By Thomas SowellTuesday, December 12, 2006 It might be a hilarious comedy routine to have a group of highly educated judges solemnly expounding on something that everybody knows to be utter nonsense. But it isn't nearly as funny when this solemn discourse about nonsense takes place on the Supreme Court of the United States -- and when most people are unaware of what nonsense the learned justices are talking.
The issue before the High Court is whether local authorities have the legal right to make students' race a factor in deciding which school to assign them to attend.
The parent of a white student is complaining because he is not allowed to go to the school near where he lives but is instead being assigned to a different school far away, in order to create the kind of racial mix of students the local authorities are seeking, in the name of "diversity."
Those of us old enough to remember the landmark 1954 Supreme Court decision in Brown v. Board of Education will see a painful irony now, since that case began because a black girl was not allowed to go to a school near where she lived but was instead assigned to a different school far away, because of the prevailing racial dogmas of that day.
The racial dogmas have changed since 1954 but they are still dogmas. And flesh-and-blood children are still being sacrificed on the altar to those dogmas.
Some of the learned justices are pondering whether there is a "compelling" government interest in creating the educational and social benefits of racial "diversity." If so, then supposedly it is OK to do to white kids today what the Supreme Court back in 1954 said could not be done to black kids -- namely, assign children to schools according to their race.
What are those "compelling" benefits of "diversity"? They are as invisible as the proverbial emperor's new clothes. Yet everyone has to pretend to believe in those benefits, as they pretended to admire the naked emperor's wardrobe.
Not only is there no hard evidence that mixing and matching black and white kids in school produces either educational or social benefits, there have been a number of studies of all-black schools whose educational performances equal or exceed the national average, even though most black schools fall far below the average.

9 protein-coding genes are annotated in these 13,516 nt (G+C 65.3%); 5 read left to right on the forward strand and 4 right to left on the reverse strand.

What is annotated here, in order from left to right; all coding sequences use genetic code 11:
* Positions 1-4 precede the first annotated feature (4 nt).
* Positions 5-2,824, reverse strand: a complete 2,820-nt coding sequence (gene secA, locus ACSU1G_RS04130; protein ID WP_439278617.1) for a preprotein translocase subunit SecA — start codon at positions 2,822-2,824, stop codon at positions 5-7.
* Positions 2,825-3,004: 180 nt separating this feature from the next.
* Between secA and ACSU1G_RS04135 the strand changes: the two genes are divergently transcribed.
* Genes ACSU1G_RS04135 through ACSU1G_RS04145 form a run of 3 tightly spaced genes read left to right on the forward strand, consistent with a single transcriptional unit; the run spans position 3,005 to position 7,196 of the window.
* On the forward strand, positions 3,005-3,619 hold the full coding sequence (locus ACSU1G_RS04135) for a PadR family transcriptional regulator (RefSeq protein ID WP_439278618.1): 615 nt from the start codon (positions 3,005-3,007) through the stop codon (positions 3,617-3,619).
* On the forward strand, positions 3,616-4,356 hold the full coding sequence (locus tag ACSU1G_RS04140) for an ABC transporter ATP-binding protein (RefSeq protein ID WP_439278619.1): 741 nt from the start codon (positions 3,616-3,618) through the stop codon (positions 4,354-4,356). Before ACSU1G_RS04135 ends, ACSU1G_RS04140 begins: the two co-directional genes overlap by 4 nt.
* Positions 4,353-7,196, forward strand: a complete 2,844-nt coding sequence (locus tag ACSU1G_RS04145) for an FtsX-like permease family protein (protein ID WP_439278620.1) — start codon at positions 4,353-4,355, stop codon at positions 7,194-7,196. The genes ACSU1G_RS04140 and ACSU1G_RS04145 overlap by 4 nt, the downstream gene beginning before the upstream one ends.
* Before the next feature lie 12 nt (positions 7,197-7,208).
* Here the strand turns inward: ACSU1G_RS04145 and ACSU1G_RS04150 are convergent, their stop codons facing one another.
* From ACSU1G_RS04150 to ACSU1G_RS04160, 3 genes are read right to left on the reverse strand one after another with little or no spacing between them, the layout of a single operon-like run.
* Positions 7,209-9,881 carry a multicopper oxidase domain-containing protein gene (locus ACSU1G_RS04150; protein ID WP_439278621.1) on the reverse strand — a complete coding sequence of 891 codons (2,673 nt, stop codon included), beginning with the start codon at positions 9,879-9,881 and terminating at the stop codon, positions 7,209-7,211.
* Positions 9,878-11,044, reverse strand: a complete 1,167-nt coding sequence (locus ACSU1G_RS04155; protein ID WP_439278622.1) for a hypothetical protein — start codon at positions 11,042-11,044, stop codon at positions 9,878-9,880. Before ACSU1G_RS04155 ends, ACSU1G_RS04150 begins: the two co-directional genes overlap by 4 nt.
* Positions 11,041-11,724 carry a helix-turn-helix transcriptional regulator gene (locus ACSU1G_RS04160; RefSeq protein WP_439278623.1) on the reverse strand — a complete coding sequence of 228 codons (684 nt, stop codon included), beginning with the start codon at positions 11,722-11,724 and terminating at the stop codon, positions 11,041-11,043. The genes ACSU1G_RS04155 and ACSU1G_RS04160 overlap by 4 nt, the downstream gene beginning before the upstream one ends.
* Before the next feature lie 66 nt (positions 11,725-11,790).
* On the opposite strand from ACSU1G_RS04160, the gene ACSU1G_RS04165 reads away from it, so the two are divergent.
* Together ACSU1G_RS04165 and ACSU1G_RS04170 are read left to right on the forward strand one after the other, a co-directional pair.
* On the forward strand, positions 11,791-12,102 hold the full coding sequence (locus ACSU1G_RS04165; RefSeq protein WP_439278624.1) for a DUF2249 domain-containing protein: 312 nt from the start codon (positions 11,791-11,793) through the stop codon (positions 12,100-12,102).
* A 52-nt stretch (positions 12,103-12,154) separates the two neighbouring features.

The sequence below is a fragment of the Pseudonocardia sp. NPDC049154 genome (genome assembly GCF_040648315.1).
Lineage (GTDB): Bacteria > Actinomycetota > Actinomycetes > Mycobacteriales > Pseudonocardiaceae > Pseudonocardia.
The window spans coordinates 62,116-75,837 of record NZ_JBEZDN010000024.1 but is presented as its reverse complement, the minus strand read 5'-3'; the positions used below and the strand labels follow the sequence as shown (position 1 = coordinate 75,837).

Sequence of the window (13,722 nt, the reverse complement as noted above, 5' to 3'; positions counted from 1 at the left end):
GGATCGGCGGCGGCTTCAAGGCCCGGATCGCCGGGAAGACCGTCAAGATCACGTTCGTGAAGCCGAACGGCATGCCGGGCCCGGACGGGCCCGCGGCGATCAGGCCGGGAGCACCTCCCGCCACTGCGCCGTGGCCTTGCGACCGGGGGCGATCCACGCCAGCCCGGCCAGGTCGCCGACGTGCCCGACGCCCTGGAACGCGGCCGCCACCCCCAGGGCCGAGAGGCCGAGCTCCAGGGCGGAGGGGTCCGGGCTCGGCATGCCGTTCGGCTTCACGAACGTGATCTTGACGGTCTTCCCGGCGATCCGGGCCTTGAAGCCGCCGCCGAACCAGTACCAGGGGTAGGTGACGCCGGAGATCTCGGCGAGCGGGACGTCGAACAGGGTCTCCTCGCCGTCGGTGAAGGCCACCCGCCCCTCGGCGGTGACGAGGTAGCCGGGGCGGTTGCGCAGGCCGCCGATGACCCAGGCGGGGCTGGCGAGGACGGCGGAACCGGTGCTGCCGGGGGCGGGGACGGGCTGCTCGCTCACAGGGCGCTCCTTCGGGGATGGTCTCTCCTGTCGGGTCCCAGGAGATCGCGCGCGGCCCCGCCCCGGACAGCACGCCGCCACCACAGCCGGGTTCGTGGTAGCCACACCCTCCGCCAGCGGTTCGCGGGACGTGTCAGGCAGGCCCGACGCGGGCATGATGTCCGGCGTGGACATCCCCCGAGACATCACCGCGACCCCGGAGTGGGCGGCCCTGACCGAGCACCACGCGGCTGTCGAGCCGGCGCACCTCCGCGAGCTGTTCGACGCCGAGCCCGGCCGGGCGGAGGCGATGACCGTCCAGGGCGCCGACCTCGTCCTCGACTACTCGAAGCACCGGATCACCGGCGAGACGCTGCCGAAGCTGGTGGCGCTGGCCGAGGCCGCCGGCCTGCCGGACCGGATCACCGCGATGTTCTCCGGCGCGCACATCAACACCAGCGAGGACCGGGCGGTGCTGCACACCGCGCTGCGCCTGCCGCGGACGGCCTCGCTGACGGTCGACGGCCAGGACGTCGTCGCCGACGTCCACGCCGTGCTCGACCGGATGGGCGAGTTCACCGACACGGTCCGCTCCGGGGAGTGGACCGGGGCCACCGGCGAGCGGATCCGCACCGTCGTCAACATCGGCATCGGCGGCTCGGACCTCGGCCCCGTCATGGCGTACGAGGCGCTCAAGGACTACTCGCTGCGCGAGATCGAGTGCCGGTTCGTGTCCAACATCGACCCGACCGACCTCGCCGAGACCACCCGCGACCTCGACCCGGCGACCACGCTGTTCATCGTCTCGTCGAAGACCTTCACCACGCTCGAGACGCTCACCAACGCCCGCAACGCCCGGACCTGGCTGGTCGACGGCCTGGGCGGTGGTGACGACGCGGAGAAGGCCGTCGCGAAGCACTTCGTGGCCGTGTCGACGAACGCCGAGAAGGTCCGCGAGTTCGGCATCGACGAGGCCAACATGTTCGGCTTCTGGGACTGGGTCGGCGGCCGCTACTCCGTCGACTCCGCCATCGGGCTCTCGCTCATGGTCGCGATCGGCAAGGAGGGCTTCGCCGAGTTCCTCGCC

My own study of successful all-black schools was published 30 years ago in The Public Interest quarterly. Since then, there have been other studies of similar schools across the country, published by the Heritage Foundation in Washington and by scholars Abigail and Stephan Thernstrom, among others.
There have also been all-Chinese-American schools that exceeded national norms. How have such schools managed to succeed and excel without the "compelling" need for a racial mixing of students?
Look at it another way: Have black kids bussed into white schools had their test scores shoot up? No -- not even after decades of bussing.
Some black students -- in fact, whole schools of them -- have performed dramatically better than other black students and exceeded the norms in white schools.
Yet this phenomenon, which goes back as far as 1899 and included an all-black school within walking distance of the Supreme Court that declared such things impossible back in 1954, is totally ignored.
Are such things exceptional? Yes. But the mystical benefits of "diversity" are non-existent, however politically correct it is to proclaim such benefits.
Hard evidence shows that students of all races can succeed or fail in schools that are racially mixed or racially unmixed.
The latest variation on the theme of mixing and matching by race is that there needs to be a "critical mass" of black students in a given school or college, in order for them to perform up to standard.
Not only is there no hard evidence for this dogma, such hard evidence as there is points in the opposite direction. Bright black kids have benefitted from being in classes with other bright kids, regardless of the other kids' color.
All this is ignored in the Supreme Court's supreme farce.
Thomas Sowell is a senior fellow at the Hoover Institute and author of Basic Economics: A Citizen's Guide to the Economy.
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